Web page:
Fast-Response Aircraft Temperature Sensors

Carl A. Friehe Department of Mechanical and Aerospace Engineering, University of California, Irvine, California

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Djamal Khelif Department of Mechanical and Aerospace Engineering, University of California, Irvine, California

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Abstract

Three aircraft temperature sensors were compared in clear-air conditions on the NCAR King Air: a standard Rosemount nondeiced, fast-response flight test probe, the NCAR K probe, and a modified Rosemount probe with the platinum wire element replaced with a small thermistor bead. Responses to transient temperature changes were compared from soundings through sharp inversions. High-frequency spectral comparisons were obtained from level runs in the marine boundary layer. All three probes followed a two-time-constant response. The response of the thermistor-modified Rosemount probe was, however, much closer to a one-time-constant model than the two others. Following previous results and analyses, it appears that the longer time constant in the Rosemount probe is largely due to the contact of the platinum wire element, which is wound around mica supports. The long unsupported wire elements in the NCAR K probe do produce a superior high-frequency response, but low-frequency response is anomalous, perhaps due to the large plastic body placed upstream of the wires to separate out particles. The two-time-constant temperature response was compared for the three probes by developing expressions for the time derivative and time integral of the normalized temperature that separated the relative contributions of the sensor element and its support.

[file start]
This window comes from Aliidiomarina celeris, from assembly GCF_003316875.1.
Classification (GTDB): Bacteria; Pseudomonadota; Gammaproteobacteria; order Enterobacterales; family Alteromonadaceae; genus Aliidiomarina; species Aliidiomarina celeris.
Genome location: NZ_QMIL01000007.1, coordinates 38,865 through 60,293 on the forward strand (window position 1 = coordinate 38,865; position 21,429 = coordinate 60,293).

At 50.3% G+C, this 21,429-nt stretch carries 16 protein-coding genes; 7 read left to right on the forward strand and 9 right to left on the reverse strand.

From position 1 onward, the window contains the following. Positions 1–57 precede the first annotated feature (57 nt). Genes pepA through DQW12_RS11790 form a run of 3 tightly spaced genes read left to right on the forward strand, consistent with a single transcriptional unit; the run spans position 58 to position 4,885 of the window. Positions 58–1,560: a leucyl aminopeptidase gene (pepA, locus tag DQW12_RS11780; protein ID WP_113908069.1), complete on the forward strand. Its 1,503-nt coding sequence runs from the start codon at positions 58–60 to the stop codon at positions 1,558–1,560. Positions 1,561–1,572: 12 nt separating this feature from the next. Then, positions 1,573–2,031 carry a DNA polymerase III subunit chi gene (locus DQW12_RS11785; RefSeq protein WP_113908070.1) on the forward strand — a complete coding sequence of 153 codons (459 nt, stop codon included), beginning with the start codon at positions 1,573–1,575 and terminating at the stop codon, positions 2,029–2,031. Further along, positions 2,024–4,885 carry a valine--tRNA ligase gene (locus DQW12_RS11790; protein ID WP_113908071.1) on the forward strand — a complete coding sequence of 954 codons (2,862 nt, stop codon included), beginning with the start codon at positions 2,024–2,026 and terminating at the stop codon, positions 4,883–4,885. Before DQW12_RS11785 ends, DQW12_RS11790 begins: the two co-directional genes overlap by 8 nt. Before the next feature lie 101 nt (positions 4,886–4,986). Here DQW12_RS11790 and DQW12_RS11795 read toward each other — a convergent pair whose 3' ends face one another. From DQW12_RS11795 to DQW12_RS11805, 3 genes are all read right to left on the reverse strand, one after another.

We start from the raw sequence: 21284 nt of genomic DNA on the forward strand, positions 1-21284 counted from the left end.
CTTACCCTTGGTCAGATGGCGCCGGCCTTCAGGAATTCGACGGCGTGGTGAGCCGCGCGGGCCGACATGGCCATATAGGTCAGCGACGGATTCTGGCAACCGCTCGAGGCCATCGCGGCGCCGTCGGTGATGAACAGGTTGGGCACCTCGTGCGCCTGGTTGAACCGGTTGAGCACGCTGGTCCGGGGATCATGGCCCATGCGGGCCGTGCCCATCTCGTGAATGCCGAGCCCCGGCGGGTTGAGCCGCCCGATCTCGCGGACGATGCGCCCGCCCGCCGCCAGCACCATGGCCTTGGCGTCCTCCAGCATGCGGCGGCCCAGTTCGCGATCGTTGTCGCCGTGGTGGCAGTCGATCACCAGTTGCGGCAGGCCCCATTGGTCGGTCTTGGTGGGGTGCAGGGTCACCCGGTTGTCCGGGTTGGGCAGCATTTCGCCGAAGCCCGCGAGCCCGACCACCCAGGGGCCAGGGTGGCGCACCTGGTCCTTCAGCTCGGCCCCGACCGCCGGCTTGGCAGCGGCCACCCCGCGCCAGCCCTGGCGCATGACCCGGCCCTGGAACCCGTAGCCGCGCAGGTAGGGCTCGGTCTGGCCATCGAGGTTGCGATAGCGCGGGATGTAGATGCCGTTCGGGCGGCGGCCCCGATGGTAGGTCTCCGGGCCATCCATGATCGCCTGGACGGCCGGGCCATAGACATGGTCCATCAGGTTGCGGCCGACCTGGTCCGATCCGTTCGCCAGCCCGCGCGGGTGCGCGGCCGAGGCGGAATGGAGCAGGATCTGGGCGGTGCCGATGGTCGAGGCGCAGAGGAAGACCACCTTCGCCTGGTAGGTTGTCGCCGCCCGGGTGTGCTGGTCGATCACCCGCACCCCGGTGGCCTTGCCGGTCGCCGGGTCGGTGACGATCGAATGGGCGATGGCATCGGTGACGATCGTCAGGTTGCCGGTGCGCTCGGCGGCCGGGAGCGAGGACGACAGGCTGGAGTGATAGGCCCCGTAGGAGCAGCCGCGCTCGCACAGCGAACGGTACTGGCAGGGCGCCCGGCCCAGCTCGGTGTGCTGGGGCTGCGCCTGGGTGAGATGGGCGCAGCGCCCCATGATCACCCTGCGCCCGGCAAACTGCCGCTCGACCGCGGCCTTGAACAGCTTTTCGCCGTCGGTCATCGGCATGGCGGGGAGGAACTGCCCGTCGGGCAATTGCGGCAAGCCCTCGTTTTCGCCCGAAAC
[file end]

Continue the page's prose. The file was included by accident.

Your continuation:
Abstract

Three aircraft temperature sensors were compared in clear-air conditions on the NCAR King Air: a standard Rosemount nondeiced, fast-response flight test probe, the NCAR K probe, and a modified Rosemount probe with the platinum wire element replaced with a small thermistor bead. Responses to transient temperature changes were compared from soundings through sharp inversions. High-frequency spectral comparisons were obtained from level runs in the marine boundary layer. All three probes followed a two-time-constant response. The response of the thermistor-modified Rosemount probe was, however, much closer to a one-time-constant model than the two others. Following previous results and analyses, it appears that the longer time constant in the Rosemount probe is largely due to the contact of the platinum wire element, which is wound around mica supports. The long unsupported wire elements in the NCAR K probe do produce a superior high-frequency response, but low-frequency response is anomalous, perhaps due to the large plastic body placed upstream of the wires to separate out particles. The two-time-constant temperature response was compared for the three probes by developing expressions for the time derivative and time integral of the normalized temperature that separated the relative contributions of the sensor element and its support.

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